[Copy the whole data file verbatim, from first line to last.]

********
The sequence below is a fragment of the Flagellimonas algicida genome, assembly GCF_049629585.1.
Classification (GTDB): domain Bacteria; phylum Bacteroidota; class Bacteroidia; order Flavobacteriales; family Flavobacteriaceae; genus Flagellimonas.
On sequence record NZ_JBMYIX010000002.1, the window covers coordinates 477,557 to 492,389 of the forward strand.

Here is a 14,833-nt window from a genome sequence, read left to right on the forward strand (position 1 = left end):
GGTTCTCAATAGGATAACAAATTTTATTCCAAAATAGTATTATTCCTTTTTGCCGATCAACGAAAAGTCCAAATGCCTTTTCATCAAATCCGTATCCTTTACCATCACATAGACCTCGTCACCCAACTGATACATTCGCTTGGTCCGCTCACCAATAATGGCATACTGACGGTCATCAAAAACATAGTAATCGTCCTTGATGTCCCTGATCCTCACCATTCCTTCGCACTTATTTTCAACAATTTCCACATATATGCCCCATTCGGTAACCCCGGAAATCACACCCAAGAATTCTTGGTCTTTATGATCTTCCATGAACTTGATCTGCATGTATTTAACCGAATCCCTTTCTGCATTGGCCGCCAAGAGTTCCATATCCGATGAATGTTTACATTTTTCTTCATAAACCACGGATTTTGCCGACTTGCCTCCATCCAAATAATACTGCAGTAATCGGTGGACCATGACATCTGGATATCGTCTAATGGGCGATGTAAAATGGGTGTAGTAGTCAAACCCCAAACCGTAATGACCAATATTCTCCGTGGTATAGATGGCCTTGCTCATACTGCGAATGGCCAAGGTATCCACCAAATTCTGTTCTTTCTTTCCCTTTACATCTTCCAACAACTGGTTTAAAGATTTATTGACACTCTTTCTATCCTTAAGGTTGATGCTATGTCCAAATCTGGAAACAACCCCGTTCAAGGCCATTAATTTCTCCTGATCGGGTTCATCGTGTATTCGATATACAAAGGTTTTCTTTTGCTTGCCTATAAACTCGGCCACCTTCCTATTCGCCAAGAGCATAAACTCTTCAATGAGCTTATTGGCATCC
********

The sequence below is a fragment of the Flagellimonas algicida genome, assembly GCF_049629585.1.
Classification (GTDB): domain Bacteria; phylum Bacteroidota; class Bacteroidia; order Flavobacteriales; family Flavobacteriaceae; genus Flagellimonas.
On sequence record NZ_JBMYIX010000002.1, the window covers coordinates 477,557 to 492,389 of the forward strand.

Here is a 14,833-nt window from a genome sequence, read left to right on the forward strand (position 1 = left end):
GGTTCTCAATAGGATAACAAATTTTATTCCAAAATAGTATTATTCCTTTTTGCCGATCAACGAAAAGTCCAAATGCCTTTTCATCAAATCCGTATCCTTTACCATCACATAGACCTCGTCACCCAACTGATACATTCGCTTGGTCCGCTCACCAATAATGGCATACTGACGGTCATCAAAAACATAGTAATCGTCCTTGATGTCCCTGATCCTCACCATTCCTTCGCACTTATTTTCAACAATTTCCACATATATGCCCCATTCGGTAACCCCGGAAATCACACCCAAGAATTCTTGGTCTTTATGATCTTCCATGAACTTGATCTGCATGTATTTAACCGAATCCCTTTCTGCATTGGCCGCCAAGAGTTCCATATCCGATGAATGTTTACATTTTTCTTCATAAACCACGGATTTTGCCGACTTGCCTCCATCCAAATAATACTGCAGTAATCGGTGGACCATGACATCTGGATATCGTCTAATGGGCGATGTAAAATGGGTGTAGTAGTCAAACCCCAAACCGTAATGACCAATATTCTCCGTGGTATAGATGGCCTTGCTCATACTGCGAATGGCCAAGGTATCCACCAAATTCTGTTCTTTCTTTCCCTTTACATCTTCCAACAACTGGTTTAAAGATTTATTGACACTCTTTCTATCCTTAAGGTTGATGCTATGTCCAAATCTGGAAACAACCCCGTTCAAGGCCATTAATTTCTCCTGATCGGGTTCATCGTGTATTCGATATACAAAGGTTTTCTTTTGCTTGCCTATAAACTCGGCCACCTTCCTATTCGCCAAGAGCATAAACTCTTCAATGAGCTTATTGGCATCC